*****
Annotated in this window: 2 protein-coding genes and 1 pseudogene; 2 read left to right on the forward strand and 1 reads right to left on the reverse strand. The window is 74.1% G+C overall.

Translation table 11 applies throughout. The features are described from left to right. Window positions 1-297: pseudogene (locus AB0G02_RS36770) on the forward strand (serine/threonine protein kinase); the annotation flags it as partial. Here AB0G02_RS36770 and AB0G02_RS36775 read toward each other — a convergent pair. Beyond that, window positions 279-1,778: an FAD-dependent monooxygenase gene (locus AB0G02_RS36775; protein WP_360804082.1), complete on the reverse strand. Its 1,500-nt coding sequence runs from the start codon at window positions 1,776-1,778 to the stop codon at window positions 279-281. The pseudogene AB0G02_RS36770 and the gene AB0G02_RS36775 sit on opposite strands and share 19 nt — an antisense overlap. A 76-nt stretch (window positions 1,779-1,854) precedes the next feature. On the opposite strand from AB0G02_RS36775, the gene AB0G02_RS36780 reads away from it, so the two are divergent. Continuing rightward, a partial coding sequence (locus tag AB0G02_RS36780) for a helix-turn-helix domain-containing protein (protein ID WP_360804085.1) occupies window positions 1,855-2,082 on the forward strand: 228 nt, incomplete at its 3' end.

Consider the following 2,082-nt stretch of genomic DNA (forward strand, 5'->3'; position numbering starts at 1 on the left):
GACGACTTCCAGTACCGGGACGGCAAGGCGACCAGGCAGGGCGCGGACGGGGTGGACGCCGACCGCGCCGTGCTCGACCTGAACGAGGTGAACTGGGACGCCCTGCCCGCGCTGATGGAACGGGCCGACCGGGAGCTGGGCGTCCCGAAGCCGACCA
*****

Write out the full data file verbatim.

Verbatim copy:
Annotated in this window: 2 protein-coding genes and 1 pseudogene; 2 read left to right on the forward strand and 1 reads right to left on the reverse strand. The window is 74.1% G+C overall.

Translation table 11 applies throughout. The features are described from left to right. Window positions 1-297: pseudogene (locus AB0G02_RS36770) on the forward strand (serine/threonine protein kinase); the annotation flags it as partial. Here AB0G02_RS36770 and AB0G02_RS36775 read toward each other — a convergent pair. Beyond that, window positions 279-1,778: an FAD-dependent monooxygenase gene (locus AB0G02_RS36775; protein WP_360804082.1), complete on the reverse strand. Its 1,500-nt coding sequence runs from the start codon at window positions 1,776-1,778 to the stop codon at window positions 279-281. The pseudogene AB0G02_RS36770 and the gene AB0G02_RS36775 sit on opposite strands and share 19 nt — an antisense overlap. A 76-nt stretch (window positions 1,779-1,854) precedes the next feature. On the opposite strand from AB0G02_RS36775, the gene AB0G02_RS36780 reads away from it, so the two are divergent. Continuing rightward, a partial coding sequence (locus tag AB0G02_RS36780) for a helix-turn-helix domain-containing protein (protein ID WP_360804085.1) occupies window positions 1,855-2,082 on the forward strand: 228 nt, incomplete at its 3' end.

Consider the following 2,082-nt stretch of genomic DNA (forward strand, 5'->3'; position numbering starts at 1 on the left):
GACGACTTCCAGTACCGGGACGGCAAGGCGACCAGGCAGGGCGCGGACGGGGTGGACGCCGACCGCGCCGTGCTCGACCTGAACGAGGTGAACTGGGACGCCCTGCCCGCGCTGATGGAACGGGCCGACCGGGAGCTGGGCGTCCCGAAGCCGACCA